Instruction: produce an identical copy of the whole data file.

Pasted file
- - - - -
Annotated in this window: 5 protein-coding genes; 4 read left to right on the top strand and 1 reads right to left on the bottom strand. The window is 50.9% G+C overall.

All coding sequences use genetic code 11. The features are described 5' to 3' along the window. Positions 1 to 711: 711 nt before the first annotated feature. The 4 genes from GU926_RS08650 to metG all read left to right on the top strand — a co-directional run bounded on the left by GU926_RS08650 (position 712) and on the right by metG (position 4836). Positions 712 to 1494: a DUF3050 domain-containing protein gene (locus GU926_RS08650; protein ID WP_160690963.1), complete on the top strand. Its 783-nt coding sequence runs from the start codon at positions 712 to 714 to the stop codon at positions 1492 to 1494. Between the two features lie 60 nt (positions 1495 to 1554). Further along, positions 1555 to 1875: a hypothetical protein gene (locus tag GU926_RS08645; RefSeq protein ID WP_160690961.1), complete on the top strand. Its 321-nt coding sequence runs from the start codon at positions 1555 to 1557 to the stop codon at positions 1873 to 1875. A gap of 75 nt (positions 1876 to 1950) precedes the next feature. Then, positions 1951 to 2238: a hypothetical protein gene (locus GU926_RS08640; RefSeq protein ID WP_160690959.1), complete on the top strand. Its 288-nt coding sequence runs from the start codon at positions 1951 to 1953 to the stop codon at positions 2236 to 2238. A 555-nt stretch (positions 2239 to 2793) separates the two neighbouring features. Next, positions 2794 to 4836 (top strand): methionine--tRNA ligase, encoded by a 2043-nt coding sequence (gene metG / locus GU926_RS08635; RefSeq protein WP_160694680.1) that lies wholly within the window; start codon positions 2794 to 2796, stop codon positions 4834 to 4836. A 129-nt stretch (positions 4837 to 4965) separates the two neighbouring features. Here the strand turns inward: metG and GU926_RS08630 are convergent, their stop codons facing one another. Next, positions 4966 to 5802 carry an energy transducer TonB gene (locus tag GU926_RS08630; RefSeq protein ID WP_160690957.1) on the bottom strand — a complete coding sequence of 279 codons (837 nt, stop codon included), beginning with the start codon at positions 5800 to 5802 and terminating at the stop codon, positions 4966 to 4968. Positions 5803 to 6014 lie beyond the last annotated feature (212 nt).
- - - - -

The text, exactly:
Annotated in this window: 5 protein-coding genes; 4 read left to right on the top strand and 1 reads right to left on the bottom strand. The window is 50.9% G+C overall.

All coding sequences use genetic code 11. The features are described 5' to 3' along the window. Positions 1 to 711: 711 nt before the first annotated feature. The 4 genes from GU926_RS08650 to metG all read left to right on the top strand — a co-directional run bounded on the left by GU926_RS08650 (position 712) and on the right by metG (position 4836). Positions 712 to 1494: a DUF3050 domain-containing protein gene (locus GU926_RS08650; protein ID WP_160690963.1), complete on the top strand. Its 783-nt coding sequence runs from the start codon at positions 712 to 714 to the stop codon at positions 1492 to 1494. Between the two features lie 60 nt (positions 1495 to 1554). Further along, positions 1555 to 1875: a hypothetical protein gene (locus tag GU926_RS08645; RefSeq protein ID WP_160690961.1), complete on the top strand. Its 321-nt coding sequence runs from the start codon at positions 1555 to 1557 to the stop codon at positions 1873 to 1875. A gap of 75 nt (positions 1876 to 1950) precedes the next feature. Then, positions 1951 to 2238: a hypothetical protein gene (locus GU926_RS08640; RefSeq protein ID WP_160690959.1), complete on the top strand. Its 288-nt coding sequence runs from the start codon at positions 1951 to 1953 to the stop codon at positions 2236 to 2238. A 555-nt stretch (positions 2239 to 2793) separates the two neighbouring features. Next, positions 2794 to 4836 (top strand): methionine--tRNA ligase, encoded by a 2043-nt coding sequence (gene metG / locus GU926_RS08635; RefSeq protein WP_160694680.1) that lies wholly within the window; start codon positions 2794 to 2796, stop codon positions 4834 to 4836. A 129-nt stretch (positions 4837 to 4965) separates the two neighbouring features. Here the strand turns inward: metG and GU926_RS08630 are convergent, their stop codons facing one another. Next, positions 4966 to 5802 carry an energy transducer TonB gene (locus tag GU926_RS08630; RefSeq protein ID WP_160690957.1) on the bottom strand — a complete coding sequence of 279 codons (837 nt, stop codon included), beginning with the start codon at positions 5800 to 5802 and terminating at the stop codon, positions 4966 to 4968. Positions 5803 to 6014 lie beyond the last annotated feature (212 nt).